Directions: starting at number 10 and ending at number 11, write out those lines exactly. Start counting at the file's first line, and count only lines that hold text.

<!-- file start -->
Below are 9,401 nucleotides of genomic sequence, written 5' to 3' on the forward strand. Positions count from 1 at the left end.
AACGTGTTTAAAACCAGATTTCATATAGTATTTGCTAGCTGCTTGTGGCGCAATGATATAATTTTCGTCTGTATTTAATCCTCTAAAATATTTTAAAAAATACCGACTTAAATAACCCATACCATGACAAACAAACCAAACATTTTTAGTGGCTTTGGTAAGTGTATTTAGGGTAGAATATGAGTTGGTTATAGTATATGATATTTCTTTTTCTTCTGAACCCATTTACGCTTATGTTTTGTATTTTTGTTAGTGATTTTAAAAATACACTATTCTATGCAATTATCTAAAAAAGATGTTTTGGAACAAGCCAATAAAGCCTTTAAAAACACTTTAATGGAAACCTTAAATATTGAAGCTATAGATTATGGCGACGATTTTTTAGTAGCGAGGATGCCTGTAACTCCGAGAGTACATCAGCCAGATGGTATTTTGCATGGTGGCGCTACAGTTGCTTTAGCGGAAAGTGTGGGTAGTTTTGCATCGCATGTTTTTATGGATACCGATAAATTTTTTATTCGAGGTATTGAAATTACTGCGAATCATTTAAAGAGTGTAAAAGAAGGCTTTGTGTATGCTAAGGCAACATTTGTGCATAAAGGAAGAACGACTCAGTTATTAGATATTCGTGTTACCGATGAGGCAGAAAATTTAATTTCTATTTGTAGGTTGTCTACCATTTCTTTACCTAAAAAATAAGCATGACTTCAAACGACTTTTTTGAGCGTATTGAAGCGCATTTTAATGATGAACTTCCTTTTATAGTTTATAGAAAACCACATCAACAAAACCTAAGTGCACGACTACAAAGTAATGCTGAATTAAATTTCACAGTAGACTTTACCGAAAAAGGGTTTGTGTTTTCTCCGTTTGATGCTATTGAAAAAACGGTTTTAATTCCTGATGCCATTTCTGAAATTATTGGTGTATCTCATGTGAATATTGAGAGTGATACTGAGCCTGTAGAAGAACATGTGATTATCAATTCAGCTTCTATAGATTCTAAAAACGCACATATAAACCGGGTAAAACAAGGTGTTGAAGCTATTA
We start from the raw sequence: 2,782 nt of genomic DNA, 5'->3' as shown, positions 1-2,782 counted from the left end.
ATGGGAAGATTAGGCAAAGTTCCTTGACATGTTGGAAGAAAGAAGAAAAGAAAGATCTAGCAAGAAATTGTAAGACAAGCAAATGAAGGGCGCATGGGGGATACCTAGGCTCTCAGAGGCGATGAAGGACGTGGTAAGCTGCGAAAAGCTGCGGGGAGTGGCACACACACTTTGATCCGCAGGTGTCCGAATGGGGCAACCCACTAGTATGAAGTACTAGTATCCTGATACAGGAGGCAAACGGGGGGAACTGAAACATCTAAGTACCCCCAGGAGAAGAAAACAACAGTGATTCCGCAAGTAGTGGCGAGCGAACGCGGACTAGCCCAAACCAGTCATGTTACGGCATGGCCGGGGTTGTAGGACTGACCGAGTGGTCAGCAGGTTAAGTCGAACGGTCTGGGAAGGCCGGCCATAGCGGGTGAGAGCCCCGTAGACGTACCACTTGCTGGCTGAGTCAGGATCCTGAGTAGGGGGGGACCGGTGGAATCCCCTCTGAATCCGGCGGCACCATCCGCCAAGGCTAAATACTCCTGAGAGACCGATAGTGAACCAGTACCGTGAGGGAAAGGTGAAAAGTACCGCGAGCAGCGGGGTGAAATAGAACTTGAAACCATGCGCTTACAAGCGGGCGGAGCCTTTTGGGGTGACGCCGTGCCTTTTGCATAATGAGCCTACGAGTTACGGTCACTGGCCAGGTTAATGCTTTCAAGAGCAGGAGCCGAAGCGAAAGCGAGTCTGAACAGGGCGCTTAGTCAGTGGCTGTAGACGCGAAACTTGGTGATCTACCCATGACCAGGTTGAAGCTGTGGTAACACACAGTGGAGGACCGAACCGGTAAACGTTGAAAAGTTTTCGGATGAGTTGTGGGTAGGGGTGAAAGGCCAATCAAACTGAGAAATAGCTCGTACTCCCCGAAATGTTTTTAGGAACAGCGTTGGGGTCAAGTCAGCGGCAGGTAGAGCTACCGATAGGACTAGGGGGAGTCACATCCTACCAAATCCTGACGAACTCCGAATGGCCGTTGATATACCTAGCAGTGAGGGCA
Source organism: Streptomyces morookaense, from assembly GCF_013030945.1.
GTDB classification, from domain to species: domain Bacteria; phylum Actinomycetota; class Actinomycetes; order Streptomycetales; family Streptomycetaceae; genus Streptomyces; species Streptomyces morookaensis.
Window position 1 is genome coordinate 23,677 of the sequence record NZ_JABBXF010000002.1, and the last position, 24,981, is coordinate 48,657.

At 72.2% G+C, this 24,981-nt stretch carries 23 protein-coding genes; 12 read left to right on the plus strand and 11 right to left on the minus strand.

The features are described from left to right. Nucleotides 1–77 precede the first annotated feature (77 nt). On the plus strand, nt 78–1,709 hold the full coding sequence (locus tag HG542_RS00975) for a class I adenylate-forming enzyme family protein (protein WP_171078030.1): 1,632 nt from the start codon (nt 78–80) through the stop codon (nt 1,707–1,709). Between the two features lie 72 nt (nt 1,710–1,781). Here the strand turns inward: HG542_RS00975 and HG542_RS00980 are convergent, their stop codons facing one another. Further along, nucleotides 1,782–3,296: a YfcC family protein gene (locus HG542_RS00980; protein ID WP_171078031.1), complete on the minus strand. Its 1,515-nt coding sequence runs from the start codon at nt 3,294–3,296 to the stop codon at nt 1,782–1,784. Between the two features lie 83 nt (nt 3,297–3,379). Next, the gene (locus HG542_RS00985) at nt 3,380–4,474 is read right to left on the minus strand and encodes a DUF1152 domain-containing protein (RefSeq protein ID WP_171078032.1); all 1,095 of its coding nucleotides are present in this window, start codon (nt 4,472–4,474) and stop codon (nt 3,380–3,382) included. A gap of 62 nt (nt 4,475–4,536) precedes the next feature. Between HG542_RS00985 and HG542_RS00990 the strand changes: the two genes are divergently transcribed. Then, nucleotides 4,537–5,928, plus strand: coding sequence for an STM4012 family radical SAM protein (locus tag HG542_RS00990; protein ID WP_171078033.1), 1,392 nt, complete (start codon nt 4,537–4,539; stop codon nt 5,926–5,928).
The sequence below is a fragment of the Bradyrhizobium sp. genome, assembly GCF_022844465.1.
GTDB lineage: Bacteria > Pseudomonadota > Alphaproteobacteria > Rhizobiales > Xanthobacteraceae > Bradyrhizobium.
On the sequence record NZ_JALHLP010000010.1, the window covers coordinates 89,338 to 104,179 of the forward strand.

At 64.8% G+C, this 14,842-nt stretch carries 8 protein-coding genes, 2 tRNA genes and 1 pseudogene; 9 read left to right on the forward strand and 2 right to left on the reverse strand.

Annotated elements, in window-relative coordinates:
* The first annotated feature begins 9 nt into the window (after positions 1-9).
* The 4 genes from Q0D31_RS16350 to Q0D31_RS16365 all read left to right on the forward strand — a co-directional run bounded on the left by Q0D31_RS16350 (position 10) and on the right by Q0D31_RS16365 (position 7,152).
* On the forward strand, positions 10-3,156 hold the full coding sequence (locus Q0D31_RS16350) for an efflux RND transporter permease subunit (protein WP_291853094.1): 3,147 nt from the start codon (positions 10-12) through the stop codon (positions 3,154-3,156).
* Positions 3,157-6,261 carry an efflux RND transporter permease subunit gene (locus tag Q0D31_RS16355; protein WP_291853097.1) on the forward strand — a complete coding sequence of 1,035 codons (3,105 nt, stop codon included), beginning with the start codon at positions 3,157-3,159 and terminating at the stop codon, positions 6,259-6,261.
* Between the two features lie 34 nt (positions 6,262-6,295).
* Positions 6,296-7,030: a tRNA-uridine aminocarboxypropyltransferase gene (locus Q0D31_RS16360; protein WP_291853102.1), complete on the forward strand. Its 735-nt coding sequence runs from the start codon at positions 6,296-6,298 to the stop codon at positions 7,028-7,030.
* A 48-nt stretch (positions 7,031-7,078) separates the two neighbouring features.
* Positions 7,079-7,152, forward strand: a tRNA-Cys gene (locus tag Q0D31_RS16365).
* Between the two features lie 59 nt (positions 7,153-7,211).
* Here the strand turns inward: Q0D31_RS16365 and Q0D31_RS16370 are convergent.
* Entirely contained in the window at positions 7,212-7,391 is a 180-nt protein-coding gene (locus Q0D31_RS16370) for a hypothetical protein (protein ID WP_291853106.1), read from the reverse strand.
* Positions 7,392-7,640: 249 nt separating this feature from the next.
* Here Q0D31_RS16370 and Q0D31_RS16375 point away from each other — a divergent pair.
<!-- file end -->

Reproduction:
The sequence below is a fragment of the Bradyrhizobium sp. genome, assembly GCF_022844465.1.
GTDB lineage: Bacteria > Pseudomonadota > Alphaproteobacteria > Rhizobiales > Xanthobacteraceae > Bradyrhizobium.